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“Not a straight line but a spiral”: Charting continuity and change in textiles informed by feminism

Dr. Alexandra M. Kokoli

This paper examines two case studies that illustrate Rozsika Parker’s description of the evolution of feminism and embroidery as a spiral rather than a straight line: the recent retrospective exhibition of crochet and mixed media by Su Richardson (Goldsmiths, 2012), a participant in the collaborative mail art and installation project Feministo (1975-1977); and Bronwyn Platten’s quilted homage to Mike Kelley, ‘For more and more love hours’, which questions Faith Wilding’s dismissal of Kelley’s work as an abject reification of ‘bad boy’ masculinity, to suggest feminist and gender-critical alliances across genders and generations.

Mon, 27 Jan 14 0

Unpicking Queer History in the National Trust

Matt Smith

Unravelled curates and commissions site specific works in historic houses. By enabling a plurality of artist responses, the exhibitions avoid any dominant discourse and adopt a feminist position; histories that are often marginalised are given centre stage. This talk will focus on an intervention I created for Nymans House called Piccadilly 1830. Centred on Nymans’ most famous resident, the stage designer Oliver Messel, the intervention disrupted the traditional role of the historic house as source of dominant ideas about national identity and explored his relationship with Vagn Riis Hansen.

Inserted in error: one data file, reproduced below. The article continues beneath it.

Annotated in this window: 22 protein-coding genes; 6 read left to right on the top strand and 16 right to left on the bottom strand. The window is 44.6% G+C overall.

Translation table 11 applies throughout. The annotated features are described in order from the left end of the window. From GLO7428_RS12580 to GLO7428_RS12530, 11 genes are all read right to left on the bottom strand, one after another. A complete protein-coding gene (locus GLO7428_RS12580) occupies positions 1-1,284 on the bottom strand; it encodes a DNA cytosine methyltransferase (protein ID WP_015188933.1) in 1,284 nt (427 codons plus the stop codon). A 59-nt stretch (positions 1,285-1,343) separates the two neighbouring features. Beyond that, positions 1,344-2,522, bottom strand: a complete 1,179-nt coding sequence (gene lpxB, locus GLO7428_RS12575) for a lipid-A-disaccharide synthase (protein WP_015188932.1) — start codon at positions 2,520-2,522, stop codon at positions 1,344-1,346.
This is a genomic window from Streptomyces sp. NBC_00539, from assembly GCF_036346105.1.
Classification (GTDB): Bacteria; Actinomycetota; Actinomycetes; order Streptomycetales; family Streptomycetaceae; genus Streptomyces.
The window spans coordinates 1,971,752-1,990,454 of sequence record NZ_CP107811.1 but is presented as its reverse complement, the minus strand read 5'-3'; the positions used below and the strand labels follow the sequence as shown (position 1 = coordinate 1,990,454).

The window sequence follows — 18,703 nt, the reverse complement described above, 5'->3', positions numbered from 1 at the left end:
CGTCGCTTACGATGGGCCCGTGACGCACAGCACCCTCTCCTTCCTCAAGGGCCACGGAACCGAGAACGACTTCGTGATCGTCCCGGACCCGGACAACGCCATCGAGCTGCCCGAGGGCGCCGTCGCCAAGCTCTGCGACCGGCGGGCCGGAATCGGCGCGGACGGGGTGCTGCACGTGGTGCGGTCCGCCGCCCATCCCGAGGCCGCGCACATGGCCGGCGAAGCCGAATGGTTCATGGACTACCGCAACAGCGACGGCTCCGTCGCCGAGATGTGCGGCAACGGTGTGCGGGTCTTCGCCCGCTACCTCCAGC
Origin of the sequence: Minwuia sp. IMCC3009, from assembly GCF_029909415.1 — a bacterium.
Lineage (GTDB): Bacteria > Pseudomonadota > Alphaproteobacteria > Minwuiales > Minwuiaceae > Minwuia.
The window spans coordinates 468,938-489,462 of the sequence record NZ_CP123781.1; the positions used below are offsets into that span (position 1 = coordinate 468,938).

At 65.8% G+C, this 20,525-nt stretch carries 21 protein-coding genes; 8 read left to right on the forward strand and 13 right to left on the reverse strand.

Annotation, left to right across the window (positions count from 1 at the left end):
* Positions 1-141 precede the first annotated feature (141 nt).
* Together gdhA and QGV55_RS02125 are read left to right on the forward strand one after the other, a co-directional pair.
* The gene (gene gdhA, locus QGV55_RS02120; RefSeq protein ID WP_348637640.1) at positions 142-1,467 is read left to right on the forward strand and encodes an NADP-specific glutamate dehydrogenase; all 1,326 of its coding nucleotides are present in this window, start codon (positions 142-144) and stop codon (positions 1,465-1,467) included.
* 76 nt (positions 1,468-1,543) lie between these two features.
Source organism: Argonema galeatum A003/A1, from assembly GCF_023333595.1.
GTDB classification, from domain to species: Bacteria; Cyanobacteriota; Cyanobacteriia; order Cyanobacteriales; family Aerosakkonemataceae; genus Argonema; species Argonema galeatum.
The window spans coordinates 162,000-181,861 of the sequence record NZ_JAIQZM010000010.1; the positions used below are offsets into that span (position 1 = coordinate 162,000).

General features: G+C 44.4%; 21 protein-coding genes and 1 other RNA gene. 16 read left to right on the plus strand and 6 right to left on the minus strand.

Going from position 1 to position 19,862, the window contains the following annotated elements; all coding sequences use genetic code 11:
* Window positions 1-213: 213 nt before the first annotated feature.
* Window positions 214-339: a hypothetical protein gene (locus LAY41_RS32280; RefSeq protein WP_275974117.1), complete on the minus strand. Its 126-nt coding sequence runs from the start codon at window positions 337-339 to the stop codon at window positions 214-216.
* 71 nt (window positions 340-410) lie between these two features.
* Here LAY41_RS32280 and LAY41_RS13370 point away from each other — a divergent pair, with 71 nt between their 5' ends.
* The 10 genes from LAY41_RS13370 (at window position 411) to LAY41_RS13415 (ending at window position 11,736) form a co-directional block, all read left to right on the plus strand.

Mon, 27 Jan 14 0

Second Skins: cloth, difference and the art of transformation

Christine Checinska

Second Skins: cloth, difference and the art of transformation takes as its departure point the photographic portraits of Maud Sulter and Chan-Hyo Bae to explore (i) the place of cloth in the refashioning of cultural, racial and gendered identities and (ii) the use of cloth as a vehicle with which to challenge structures of power that render certain peoples, their histories and their cultural expressions invisible.

Mon, 27 Jan 14 0

A spoonful of craft helps the activism go down

Sarah Corbett

We live in an ever-changing world where many forms of activism are not as effective as they once were. We need to adopt some new activism tactics: craft such as hand embroidery can address some of the problems in traditional activism and should become a valued tool in the activism toolbox. Craft connects your heart, head and hands, and when you relate that to justice issues, it can be world-changing personally and politically. I will talk on three ways in which craft really can help the activism go down.

Mon, 27 Jan 14 0

Cut from the same cloth: the maid, madam and maker in Mary Sibande’s figure of Sophie Ntombikayise

Leora Farber

Mary Sibande forms part of an emergent generation of young black artists who are grappling with the complexities of visually remaking the cultural self and other in the context of contemporary South Africa. In her sculptural and photographic work, Sibande assumes the persona of her alter ego, a black domestic worker named ‘Sophie Ntombikayise’. Sophie wears a maid’s uniform that has been partially transformed into a Victorian ball gown or regal attire. By reconfiguring the ‘ladies’ gown as a domestic worker’s ‘uniform’, Sibande inverts the social power indexed by Victorian dress and uses clothing in ways that unpick inherited binaries haunting understandings of difference in South Africa. Her work gestures towards ways in which artists might embark on a cultural remaking of the self and other, contributing to new imaginings of South African identities.

Mon, 27 Jan 14 0